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British Tourists Expected in Greece Despite UK Developments

Greek tourism is expected to not be affected by the general election to be held in the United Kingdom in June. On Tuesday, UK Prime Minister Theresa May called for a snap general election on June 8 to ensure stability during Brexit negotiations.

Following the announcement of Brexit last year and the recent triggering of Article 50 of the Lisbon Treaty, which officially launched procedures for Britain’s exit from the EU, the UK’s general election came to add on to the factors that could possibly affect this year’s tourist season in Greece.

According to Greek tourism sector professionals, messages from the UK market so far are encouraging, recording a double-digit increase over last year’s summer bookings to Greece.

According to the president of the Greek Tourism Confederation (SETE), Andreas Andreadis, considering that 80 percent of bookings to Greece have already been made and May’s victory in the election is definite, no reduction to the dynamic course of Greek tourism is expected.

Moreover, on Twitter, Andreadis underlined the strengthening of the pound to euro exchange rate following the announcement of the general election.

On Wednesday the current pound to euro exchange rate was at €1.19924 to the pound. As mentioned in a report by the UK’s Daily Star, the pound hasn’t tracked this high since last November and holidaymakers and investors alike are looking on to see if it will push past the €1.20 mark.

Read also:  SETE, PM Betting on 2017 for Greek Tourism

According to international research institute GfK, the Britons are coming to Greece this summer.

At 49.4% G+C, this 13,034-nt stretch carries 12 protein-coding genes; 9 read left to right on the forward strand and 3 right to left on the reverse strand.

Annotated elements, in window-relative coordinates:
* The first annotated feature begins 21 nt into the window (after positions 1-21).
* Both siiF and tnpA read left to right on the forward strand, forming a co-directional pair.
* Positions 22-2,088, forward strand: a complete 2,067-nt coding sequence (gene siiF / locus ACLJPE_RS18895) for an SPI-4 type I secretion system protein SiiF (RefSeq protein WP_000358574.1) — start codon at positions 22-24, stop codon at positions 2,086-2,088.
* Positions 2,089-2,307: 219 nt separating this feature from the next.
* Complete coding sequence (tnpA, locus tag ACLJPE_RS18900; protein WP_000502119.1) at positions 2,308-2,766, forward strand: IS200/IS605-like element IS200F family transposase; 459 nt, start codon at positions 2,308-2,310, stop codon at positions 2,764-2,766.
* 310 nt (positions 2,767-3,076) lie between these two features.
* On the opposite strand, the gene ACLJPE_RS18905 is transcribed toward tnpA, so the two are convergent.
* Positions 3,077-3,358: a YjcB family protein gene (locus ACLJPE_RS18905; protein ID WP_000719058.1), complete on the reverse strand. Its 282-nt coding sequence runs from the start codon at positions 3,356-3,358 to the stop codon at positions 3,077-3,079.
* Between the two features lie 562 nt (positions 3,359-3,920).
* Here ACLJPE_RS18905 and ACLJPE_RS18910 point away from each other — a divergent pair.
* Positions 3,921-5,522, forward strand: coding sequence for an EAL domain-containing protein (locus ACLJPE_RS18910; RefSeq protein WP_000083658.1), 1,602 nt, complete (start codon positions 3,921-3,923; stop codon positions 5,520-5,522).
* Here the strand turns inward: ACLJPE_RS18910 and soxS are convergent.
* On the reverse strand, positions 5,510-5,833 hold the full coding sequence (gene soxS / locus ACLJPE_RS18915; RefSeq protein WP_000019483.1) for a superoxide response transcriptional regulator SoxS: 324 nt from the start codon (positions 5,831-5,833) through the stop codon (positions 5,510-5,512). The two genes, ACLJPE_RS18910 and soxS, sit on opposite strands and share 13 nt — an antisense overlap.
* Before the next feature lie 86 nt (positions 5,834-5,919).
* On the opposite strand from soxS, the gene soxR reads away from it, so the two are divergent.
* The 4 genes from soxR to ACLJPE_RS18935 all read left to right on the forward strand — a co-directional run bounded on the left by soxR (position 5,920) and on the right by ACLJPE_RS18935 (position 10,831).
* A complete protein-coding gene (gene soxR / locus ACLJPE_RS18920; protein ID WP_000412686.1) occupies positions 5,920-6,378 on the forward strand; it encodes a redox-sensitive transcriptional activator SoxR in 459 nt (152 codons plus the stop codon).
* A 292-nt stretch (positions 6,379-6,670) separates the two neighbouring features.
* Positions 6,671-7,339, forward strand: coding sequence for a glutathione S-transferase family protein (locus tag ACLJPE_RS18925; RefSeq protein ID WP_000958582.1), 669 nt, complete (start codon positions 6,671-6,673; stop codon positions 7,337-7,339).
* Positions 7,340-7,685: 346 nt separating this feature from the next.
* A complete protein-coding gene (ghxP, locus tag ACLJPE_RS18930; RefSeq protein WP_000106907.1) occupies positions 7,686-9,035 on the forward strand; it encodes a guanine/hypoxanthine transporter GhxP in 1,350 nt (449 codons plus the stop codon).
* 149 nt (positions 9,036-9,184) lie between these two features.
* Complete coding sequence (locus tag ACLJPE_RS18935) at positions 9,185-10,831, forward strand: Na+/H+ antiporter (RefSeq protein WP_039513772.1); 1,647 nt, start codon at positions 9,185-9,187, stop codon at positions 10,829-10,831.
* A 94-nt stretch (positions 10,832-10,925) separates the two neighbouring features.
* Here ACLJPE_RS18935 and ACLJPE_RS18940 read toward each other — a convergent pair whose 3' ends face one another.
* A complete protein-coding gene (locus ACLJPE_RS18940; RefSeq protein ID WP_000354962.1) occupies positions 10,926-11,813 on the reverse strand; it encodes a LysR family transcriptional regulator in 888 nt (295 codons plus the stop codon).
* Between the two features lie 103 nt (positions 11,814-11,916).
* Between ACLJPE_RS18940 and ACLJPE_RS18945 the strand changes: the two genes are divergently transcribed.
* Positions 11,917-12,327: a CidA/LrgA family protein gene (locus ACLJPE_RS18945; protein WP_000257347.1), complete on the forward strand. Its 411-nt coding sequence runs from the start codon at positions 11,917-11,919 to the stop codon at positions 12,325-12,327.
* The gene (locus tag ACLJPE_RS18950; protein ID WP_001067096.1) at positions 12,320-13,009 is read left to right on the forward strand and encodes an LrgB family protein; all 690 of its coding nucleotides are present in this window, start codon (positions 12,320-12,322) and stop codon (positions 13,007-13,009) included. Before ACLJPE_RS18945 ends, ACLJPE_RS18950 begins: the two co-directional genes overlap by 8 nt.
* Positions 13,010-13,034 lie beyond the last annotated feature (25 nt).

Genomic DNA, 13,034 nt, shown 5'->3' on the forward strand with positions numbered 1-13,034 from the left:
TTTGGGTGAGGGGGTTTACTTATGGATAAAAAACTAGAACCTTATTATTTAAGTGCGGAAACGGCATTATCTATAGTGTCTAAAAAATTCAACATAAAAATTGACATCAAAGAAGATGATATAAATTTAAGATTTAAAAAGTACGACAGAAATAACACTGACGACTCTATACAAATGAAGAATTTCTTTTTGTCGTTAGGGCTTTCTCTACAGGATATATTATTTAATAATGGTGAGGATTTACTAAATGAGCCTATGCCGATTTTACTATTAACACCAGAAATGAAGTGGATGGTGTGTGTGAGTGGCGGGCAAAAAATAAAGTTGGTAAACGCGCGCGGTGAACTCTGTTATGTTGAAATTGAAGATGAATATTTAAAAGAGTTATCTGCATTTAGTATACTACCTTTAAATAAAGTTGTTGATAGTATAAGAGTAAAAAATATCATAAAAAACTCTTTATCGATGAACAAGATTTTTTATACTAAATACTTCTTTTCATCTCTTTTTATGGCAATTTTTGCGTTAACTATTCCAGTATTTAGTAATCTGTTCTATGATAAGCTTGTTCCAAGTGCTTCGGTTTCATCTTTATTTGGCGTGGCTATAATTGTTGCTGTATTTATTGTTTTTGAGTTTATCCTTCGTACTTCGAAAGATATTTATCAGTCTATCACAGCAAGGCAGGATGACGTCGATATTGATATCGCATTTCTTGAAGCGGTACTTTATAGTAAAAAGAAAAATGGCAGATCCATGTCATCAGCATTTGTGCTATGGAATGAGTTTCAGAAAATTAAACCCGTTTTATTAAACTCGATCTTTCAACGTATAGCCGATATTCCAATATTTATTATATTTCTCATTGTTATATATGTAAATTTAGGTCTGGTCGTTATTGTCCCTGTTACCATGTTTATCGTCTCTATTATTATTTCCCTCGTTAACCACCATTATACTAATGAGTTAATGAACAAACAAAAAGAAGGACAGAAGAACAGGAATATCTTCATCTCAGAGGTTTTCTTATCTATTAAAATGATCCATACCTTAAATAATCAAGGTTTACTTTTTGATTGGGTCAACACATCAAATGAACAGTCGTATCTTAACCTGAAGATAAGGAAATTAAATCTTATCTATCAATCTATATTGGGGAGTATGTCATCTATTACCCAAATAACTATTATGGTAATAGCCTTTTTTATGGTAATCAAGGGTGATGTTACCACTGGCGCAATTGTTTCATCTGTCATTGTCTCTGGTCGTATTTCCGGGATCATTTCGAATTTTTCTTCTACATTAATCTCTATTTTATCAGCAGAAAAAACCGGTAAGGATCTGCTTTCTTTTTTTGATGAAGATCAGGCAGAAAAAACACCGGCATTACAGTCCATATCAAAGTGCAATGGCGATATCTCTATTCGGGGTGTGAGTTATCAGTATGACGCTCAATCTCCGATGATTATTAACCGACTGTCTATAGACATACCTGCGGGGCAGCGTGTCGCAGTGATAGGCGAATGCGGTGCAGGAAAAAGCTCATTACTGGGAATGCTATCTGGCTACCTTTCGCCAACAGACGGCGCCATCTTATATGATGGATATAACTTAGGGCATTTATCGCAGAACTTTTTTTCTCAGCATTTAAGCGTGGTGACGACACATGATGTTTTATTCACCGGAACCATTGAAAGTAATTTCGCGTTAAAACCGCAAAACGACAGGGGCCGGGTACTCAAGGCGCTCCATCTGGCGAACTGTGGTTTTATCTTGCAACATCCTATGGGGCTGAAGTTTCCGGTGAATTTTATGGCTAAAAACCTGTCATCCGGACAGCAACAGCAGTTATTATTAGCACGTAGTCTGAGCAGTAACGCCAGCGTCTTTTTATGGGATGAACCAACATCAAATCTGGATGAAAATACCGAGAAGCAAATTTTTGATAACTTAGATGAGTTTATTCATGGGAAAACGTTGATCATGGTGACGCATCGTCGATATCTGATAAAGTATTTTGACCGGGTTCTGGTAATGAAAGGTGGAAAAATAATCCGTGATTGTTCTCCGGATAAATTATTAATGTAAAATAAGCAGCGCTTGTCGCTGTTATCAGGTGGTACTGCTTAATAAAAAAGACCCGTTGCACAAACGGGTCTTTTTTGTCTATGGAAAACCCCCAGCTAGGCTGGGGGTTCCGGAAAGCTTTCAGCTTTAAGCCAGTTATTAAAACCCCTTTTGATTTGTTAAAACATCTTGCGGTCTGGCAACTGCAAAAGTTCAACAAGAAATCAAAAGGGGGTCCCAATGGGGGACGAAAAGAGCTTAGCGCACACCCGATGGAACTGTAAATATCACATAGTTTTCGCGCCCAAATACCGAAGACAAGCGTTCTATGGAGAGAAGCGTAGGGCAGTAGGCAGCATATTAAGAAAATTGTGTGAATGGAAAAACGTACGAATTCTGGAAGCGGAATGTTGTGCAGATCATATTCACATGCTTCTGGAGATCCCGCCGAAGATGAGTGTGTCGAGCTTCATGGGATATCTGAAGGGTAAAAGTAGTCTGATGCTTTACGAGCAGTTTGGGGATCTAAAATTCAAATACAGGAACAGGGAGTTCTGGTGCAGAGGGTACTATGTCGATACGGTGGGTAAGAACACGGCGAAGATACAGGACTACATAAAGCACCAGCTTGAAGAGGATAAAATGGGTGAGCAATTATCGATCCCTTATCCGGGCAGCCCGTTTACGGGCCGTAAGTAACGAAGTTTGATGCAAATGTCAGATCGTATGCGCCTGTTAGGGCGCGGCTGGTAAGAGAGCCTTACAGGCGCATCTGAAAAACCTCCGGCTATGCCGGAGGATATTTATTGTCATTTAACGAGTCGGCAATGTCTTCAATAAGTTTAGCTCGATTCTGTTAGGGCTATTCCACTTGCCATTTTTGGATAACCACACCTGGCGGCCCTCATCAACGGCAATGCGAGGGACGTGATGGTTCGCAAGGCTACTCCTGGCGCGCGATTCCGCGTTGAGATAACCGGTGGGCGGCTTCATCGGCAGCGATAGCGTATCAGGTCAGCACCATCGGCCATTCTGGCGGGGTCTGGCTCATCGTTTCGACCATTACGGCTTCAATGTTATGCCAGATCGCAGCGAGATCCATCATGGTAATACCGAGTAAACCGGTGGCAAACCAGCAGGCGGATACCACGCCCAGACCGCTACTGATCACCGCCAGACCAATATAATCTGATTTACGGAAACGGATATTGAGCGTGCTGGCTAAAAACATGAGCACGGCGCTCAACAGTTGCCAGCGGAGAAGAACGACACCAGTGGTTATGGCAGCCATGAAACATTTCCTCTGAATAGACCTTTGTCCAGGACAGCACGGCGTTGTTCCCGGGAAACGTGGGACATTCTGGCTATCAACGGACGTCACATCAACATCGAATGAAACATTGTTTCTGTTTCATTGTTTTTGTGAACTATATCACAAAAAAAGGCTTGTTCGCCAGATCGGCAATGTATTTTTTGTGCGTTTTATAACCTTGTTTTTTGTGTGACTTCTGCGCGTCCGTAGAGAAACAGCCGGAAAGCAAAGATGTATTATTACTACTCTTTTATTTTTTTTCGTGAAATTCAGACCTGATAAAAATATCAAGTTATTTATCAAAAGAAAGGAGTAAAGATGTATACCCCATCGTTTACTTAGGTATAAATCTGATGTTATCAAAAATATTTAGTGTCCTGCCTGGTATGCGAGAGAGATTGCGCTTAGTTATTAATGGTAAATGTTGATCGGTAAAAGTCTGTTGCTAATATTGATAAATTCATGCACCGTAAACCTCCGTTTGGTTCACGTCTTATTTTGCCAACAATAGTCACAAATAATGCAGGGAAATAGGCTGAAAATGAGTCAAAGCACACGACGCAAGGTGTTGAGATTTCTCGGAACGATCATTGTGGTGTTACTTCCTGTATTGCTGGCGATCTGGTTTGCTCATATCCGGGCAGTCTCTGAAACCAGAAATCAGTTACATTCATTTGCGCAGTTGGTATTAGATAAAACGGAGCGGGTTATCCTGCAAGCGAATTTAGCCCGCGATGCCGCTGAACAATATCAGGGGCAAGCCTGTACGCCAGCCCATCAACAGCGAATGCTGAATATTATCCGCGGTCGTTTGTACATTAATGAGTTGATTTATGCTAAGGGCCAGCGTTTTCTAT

According to a recent GfK report, Greece ranks second in the preferences of UK holidaymakers this year, as bookings increased by 12 percent between January and March 2017. Most British tourists are expected in Greece between May and September, however an increase in bookings has been observed for October as well. The Dodecanese Islands, the Ionian islands and Crete remain top destinations for Britons.

On the other hand, a recent Eurobank economic research report on the macroeconomic implications of Brexit for the UK, the world economy and Greece, tourism is one of the main sectors of the Greek economy that is likely to be affected by Brexit.

According to Eurobank, the main channels through which Brexit might affect the tourism sector in Greece include: reduced real household incomes in the UK as a result of e.g. permanent output loses due to Brexit along with higher inflation and exchange rate depreciation, and changes in the various processes and costs of travel (e.g. reintroduction of visas for UK residents)

Last year, the UK ranked second in terms of tourists arrivals and receipts in Greece.


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